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Some examples of automobile insurer fraud and unfair or deceptive trade practices include:

-Forcing of claimants to accept non-OEM replacement parts.  An insurer may negotiate with a third party claimant, but they cannot force a third party claimant to accept non-OEM parts.  With respect to first party claimants, an insurer may limit by the terms of the policy the insurer's obligation to only pay for non-OEM parts of similar equal performance, fit and quality.  With respect to first party claimants, insurance regulators need to take action to ensure that insureds can purchase coverage that will truly indemnify.  In addition to forcing the claimant to not have a fully restored vehicle, the insurer refuses to pay for diminution.  Not only does failure to replace damaged parts with OEM parts further diminish the value of the vehicle, but also makes puts prospective buyers on notice that the vehicle has been in a collision.

-Forcing insureds and third party claimants to pay betterment/depreciation for covered repairs to their vehicles.  In many instances these charges are sprung on the vehicle owner when they go to pick up their vehicle.  The owner faced with storage charges and loss of their vehicle often pays the betterment/depreciation deduction.  The owner will pay a betterment/depreciation charge not knowing that the insurer has a duty to calculate and document with precision the amount of betterment.  Further, most states require for betterment/depreciation to be allowable that: 1) the value of the entire vehicle to have increased; & 2) the parts replaced be subject to replacement during the normal life of the vehicle (light bulbs, belts, oil and air filters, etc...).

-Refusing to pay for diminution in value for either first or third party claims. While potentially legal with respect to first party claimants, diminution in value is owed to a third party claimant, and insurers consistently refuse to pay for diminution.  Insurers are free to negotiate with third party claimants over the amount of diminution. Insurers do not negotiate, they steadfastly refuse to pay, and tell claimants they will have to sue the insurer to collect the diminution, knowing that their tortfeasor/insured owes the claimant the diminution, and that it is not economically feasible for the claimant to institute litigation just to collect the diminution in value amount.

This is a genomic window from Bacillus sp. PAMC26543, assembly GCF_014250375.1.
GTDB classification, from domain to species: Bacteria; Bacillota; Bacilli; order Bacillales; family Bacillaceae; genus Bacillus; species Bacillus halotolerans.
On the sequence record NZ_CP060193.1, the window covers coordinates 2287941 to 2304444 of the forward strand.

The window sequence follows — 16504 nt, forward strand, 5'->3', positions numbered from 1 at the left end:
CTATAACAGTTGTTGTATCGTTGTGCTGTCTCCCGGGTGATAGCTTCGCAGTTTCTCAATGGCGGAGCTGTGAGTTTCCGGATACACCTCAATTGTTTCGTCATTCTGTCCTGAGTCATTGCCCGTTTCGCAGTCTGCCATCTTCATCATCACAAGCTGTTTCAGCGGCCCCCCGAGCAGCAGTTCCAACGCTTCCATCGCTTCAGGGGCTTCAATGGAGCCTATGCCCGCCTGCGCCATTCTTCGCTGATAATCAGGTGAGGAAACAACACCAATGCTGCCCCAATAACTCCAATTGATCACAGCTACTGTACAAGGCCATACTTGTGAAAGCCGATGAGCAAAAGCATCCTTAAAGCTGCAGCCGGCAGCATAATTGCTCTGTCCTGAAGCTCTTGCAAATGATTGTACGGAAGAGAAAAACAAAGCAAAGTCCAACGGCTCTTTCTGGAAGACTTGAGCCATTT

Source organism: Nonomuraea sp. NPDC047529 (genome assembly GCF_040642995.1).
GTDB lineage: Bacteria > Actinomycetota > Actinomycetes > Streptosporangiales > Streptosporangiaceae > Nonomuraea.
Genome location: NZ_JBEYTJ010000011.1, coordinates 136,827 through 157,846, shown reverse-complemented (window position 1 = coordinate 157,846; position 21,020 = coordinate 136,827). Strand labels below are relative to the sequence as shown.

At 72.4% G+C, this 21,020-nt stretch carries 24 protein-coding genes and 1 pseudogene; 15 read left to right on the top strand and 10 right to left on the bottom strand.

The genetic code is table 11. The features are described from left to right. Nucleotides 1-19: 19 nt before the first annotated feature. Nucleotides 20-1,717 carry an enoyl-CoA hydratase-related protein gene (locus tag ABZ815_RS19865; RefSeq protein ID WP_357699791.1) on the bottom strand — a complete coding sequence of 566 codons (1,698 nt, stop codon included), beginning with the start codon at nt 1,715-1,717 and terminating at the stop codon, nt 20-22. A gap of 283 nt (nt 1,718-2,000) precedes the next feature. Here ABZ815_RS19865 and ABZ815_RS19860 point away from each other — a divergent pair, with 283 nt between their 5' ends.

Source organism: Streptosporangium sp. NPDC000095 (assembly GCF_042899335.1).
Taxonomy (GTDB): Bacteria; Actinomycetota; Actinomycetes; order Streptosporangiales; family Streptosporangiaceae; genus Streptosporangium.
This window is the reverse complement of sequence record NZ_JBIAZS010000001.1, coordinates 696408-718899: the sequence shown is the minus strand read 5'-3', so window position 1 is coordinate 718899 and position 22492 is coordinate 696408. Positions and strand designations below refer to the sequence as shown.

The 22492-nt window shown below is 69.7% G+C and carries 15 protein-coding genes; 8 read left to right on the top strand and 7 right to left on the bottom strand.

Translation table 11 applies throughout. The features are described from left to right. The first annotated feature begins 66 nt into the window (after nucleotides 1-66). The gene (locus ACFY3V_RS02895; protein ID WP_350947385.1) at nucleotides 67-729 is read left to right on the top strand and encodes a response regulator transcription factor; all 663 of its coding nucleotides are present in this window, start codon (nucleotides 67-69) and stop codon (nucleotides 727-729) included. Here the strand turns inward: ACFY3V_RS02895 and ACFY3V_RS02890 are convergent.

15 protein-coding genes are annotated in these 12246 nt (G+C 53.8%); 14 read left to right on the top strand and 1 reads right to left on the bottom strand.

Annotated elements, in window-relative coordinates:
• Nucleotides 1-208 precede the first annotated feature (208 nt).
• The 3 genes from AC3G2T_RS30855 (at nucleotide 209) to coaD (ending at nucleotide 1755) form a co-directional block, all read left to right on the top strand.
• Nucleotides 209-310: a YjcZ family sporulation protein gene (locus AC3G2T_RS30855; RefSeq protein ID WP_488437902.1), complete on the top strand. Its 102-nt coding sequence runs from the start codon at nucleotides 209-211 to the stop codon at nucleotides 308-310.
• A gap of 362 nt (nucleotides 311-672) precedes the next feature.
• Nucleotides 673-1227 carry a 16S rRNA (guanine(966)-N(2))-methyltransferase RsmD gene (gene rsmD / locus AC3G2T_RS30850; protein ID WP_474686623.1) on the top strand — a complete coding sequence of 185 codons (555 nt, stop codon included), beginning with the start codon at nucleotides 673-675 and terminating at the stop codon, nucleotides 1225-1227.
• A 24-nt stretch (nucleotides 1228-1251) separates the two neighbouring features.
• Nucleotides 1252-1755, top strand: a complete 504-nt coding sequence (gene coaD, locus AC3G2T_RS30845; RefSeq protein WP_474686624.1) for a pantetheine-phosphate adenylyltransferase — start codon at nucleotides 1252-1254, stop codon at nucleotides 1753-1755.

-Telling third party claimants that the only thing they are entitled to is a replacement part that fits. This is a clear misrepresentation as to well established law regarding the rights of a victim against the tortfeasor, and consequently their liability insurer.

-Issuing policies with declaration page policy limits such as “$30,000 or actual cash value,” and when the insured makes a claim (where the preloss property value had not decreased significantly, claiming that the actual cash value of the item is only $8,000). The insurer charged a premium appropriate for their accepting a $30,000 risk, yet now claims that their liability is less than a third of the risk they accepted and charged a premium for. This practice is tantamount to post claim underwriting, a practice which is illegal in most states.

-Using economic coercion to force the claimant to use their preferred repair vendor. Many states require insurers to give claimants a choice in repairers. Other states require insurers to guarantee the work of repairers they selected. Insurers illegally control their costs by getting unrealistically low bids from contractors, stating to claimants that the insurer will not pay more than that bid, and then claiming that the claimant selected the insurer’s repairer when they used the only repairer they could afford due to the insurer’s refusal to pay more, even if the next lowest bid is still below the prevailing rate. (Note: One recent court opinion concluded that the insurer had not forced the insured to choose the insurer’s repairer by refusing to pay more than the absolute lowest bid, who subsequently failed to properly repair the property, because the insurer had stated in their policy that it was their goal to make sure the insured was satisfied.)

-Many policyholders purchase replacement/substitute vehicle coverage so that while their vehicle is being repaired, they will be insured for the cost of a rental car. Despite the already meager allowance by the insurer, some insurers who take the car to get repaired by one of their preferred repair shops, will take longer to repair the vehicle than they will pay for you to have a rental car, leaving the insured to pick up the difference.  Again the insurance company realizes that the usually minimal amount $100-$200 makes it not worth the insured's time to file a suit in order to recover the difference.